To measure resting blood pressure, subjects were seated in a semireclined position with arms relaxed and supported and with the mid point of the upper arm at the level of the heart. After a resting period of at least 5 minutes, blood pressure was measured with a mercury manometer (Riester, Jungingen, Germany).

Reference ranges in the study were for total cholesterol (TC) >5.0 mmol/L (190 mg/dL); low density lipoprotein (LDL) >3.0 mmol/L (115 mg/dL); high density lipoprotein (HDL) <1.0 mmol/L (40 mg/dL) for male and <1.2 mmol/L (46 mg/dL) for female; triglyceride (TG) >1.7 mmol/L (150 mg/ dL); fasting plasma glucose level for healthy inviduals 5.5-6.9 mmol/L (100-125 mg/dL); glycosylated haemoglobin (HbA1c) 7.0-7.9% (53-63 mmol/L) [7].

Reference values for blood pressure that we have included in the study were based on 'Society of Hypertension World Health Organisation' (WHO-HT) values [7].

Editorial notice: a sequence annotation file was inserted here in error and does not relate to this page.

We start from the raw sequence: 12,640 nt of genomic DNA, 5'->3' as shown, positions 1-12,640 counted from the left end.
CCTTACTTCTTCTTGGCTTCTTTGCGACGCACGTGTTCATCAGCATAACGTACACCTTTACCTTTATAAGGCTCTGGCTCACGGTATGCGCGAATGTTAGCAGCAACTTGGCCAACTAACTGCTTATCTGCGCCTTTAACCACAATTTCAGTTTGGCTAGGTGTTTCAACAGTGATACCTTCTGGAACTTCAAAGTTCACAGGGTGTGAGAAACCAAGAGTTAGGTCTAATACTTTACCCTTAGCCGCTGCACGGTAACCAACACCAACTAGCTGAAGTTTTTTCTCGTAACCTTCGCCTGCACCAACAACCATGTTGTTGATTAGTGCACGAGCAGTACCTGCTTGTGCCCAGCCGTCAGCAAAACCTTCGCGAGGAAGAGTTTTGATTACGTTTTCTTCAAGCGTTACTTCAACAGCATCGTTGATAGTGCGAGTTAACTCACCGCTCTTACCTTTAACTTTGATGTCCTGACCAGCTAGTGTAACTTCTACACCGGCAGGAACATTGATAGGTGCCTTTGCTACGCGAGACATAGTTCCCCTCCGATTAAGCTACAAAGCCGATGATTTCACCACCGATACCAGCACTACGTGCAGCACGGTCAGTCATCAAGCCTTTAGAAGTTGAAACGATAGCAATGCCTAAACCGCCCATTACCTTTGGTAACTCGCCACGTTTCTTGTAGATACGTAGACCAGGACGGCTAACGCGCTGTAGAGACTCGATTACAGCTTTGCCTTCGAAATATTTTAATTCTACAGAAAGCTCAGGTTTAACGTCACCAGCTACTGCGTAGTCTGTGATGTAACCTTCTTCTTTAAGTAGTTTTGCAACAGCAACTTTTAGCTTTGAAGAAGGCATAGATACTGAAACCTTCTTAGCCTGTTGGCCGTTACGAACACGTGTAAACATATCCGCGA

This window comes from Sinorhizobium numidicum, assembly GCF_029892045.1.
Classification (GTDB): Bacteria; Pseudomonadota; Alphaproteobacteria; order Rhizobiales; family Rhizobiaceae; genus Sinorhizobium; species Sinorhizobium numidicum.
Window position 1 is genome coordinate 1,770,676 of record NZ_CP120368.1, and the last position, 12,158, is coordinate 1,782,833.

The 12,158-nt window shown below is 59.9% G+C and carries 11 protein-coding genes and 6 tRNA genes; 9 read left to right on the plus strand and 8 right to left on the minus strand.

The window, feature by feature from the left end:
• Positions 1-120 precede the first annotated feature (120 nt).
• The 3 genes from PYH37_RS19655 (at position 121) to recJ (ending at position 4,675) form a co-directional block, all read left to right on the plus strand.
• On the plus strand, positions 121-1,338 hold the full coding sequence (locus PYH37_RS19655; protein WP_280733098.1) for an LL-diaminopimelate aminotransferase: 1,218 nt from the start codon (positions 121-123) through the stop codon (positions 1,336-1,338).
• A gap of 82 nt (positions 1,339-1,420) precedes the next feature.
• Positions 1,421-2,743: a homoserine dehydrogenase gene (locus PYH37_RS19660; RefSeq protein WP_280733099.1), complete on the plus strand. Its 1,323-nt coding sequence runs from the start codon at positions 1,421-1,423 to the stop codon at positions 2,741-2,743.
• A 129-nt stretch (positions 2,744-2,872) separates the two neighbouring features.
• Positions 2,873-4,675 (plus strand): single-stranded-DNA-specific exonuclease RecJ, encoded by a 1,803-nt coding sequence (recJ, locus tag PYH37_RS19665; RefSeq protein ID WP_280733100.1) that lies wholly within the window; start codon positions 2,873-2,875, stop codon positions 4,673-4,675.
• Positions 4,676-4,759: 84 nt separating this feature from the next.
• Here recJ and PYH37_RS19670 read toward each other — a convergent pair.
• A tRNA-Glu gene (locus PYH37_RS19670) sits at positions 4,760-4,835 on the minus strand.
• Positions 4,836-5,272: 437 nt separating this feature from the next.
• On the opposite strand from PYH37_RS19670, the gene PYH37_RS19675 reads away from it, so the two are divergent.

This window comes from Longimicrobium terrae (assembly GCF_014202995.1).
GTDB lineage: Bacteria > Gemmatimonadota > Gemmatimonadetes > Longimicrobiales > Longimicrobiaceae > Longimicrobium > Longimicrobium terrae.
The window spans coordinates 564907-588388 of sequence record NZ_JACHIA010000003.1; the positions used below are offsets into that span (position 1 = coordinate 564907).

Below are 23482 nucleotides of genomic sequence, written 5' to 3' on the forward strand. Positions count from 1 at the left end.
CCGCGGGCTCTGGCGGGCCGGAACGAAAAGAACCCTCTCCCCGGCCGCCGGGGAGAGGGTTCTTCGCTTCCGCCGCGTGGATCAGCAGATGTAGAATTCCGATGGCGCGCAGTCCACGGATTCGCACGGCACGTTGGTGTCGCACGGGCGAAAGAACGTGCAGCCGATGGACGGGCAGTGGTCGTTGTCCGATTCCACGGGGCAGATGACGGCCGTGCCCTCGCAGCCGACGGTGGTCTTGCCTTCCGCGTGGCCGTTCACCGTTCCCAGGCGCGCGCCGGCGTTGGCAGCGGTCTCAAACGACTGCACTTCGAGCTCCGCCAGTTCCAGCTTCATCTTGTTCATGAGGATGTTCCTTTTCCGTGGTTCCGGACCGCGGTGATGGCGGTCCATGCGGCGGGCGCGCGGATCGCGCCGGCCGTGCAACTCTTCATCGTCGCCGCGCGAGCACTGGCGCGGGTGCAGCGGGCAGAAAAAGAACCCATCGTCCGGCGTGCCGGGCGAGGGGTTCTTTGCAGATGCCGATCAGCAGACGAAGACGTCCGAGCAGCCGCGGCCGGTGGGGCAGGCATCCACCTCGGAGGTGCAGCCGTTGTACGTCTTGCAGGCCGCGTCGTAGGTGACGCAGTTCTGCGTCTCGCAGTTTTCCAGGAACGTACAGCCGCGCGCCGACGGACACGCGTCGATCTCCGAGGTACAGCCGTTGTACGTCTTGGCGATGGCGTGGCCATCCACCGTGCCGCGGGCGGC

The weight and height of students were measured, and the associated body mass index (BMI) was calculated. The reference values participated in the study for BMI were categorised as poor weight (<18.5 kg/m2), normal (18.5-24.9 kg/m2), overweight (25-29.9 kg/m2), and obese (≥30 kg/m2) [7].

Students' waist circumferences (WCs) were measured. WC was measured to the nearest 0.1 cm, directly on the landmarked skin with a flexible, inelastic measuring tape with a tension meter attached, he measure is taken at the highest point of the iliac crest [8]. Reference WC value for men was 102 cm, and for females was 88 cm [7].